Precedent exists for modulation of inward rectifiers by neurotransmitters other than glutamate. Both I hand I f are modulated in several systems. One example of I h modulation is found in leech salivary gland (Wuttke and Berry, 1992). I h is increased by serotonin, a putative neurotransmitter in that system, via a cAMP-dependent mechanism. It is thought that the change inI h contributes not only to shaping action potentials but also to a slow depolarization leading to repetitive firing patterns that determine secretion (Wuttke and Bery, 1992). It is of note that this inward rectifier is suppressed by cGMP and its analogs; however, it is not yet known what transmitter or neuromodulator uses this mechanism in this leech system. In cardiac tissue, muscarinic activation decreases I f via a cAMP-dependent second messenger cascade (DiFrancesco and Mangoni, 1994). In the heart I f, an inward rectifier that conducts potassium and sodium almost equally well is an important determinant of slow depolarization leading to cardiac threshold. Muscarinic suppression of I f results in a slowing of the heart rate. Clearly modulation of IRK + values has substantial impact on intercellular and intracellular signaling. In horizontal cells, IRK + is a prime determinant of membrane potential in the light and may also influence light response transients (Dong and Werblin, 1995). Because the effects of glutamate are relatively long-lived, IRK + modulation could contribute to some aspects of retinal plasticity such as light and dark adaptation.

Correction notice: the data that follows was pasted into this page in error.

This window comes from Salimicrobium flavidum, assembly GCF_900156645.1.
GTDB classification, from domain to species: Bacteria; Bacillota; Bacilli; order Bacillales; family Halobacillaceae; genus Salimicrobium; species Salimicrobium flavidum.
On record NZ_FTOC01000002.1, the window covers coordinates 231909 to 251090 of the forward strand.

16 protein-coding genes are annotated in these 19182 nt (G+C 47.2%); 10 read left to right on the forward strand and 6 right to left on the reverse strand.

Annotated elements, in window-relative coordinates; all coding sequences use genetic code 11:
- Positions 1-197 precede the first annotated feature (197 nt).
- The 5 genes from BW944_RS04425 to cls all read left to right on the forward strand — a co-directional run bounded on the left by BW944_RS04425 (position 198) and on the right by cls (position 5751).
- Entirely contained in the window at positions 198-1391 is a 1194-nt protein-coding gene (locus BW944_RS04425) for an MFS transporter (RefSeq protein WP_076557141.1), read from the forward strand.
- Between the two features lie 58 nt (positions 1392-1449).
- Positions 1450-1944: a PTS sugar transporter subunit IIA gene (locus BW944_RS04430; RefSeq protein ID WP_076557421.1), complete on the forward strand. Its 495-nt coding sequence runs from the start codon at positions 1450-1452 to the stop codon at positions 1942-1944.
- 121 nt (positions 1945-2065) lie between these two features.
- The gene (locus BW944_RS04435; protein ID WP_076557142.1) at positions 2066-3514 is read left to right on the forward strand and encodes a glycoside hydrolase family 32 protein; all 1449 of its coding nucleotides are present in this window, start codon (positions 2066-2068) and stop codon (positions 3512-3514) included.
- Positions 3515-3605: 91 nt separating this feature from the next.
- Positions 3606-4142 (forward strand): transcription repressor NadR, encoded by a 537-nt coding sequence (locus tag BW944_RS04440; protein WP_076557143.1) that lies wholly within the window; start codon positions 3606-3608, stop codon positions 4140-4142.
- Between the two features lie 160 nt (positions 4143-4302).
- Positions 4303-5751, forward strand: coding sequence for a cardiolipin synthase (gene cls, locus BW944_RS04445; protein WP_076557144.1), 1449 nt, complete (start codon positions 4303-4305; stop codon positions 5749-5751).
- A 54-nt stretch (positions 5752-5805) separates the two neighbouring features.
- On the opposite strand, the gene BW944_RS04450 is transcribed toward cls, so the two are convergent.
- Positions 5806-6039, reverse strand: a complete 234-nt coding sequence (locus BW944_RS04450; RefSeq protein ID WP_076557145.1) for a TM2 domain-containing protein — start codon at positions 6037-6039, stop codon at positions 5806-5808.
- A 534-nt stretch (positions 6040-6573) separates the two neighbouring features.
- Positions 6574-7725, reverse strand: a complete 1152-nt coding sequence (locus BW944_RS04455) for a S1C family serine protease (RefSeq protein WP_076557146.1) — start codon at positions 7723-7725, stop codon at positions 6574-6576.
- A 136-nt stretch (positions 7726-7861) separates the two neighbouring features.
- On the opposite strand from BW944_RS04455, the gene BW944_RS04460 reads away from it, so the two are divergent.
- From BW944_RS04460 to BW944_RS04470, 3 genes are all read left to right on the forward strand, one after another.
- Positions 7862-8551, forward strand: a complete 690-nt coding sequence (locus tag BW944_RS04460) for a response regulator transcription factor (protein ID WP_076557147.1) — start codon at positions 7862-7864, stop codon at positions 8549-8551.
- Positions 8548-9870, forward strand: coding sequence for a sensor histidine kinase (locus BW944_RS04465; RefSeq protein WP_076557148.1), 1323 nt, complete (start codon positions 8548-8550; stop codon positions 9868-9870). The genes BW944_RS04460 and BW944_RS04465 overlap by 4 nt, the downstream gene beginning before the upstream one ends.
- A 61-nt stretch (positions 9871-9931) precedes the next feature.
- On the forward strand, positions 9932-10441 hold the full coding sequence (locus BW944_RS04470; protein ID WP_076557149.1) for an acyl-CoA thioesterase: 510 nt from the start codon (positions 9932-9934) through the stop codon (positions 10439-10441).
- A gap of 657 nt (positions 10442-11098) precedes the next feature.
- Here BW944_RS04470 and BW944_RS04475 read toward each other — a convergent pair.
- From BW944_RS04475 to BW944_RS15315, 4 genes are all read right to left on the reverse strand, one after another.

In summary, the IRK + in horizontal cells is most similar to that described by Hagiwara and Takahashi (1974). IRK + in horizontal cells is modulated by glutamate, the neurotransmitter released by photoreceptors (Copenhagen and Jahr, 1989). This action seems to be via an APB-type metabotropic receptor linked to a cGMP second messenger cascade. IRK + modulation serves to influence the electrical behavior of horizontal cells that, in turn, provide a possible substrate for retinal plasticity.
This work was supported by the National Institutes of Health. Additional support was provided by Research to Prevent Blindness (D.R.C. is the recipient of a Senior Investigator Award) and That Man May See, Inc. We thank Drs. L. Jan and R. Nicoll for helpful discussions and Dr. D. Krizaj for a critical reading of this manuscript.
Correspondence should be addressed to Dr. David R. Copenhagen, Department of Ophthalmology, Box 0730, University of California, San Francisco, San Francisco, CA 94143-0730.
Dr. Dixon’s present address: Department of Pharmacology, University College, London, Gower Street, London WC1E 6BT, UK.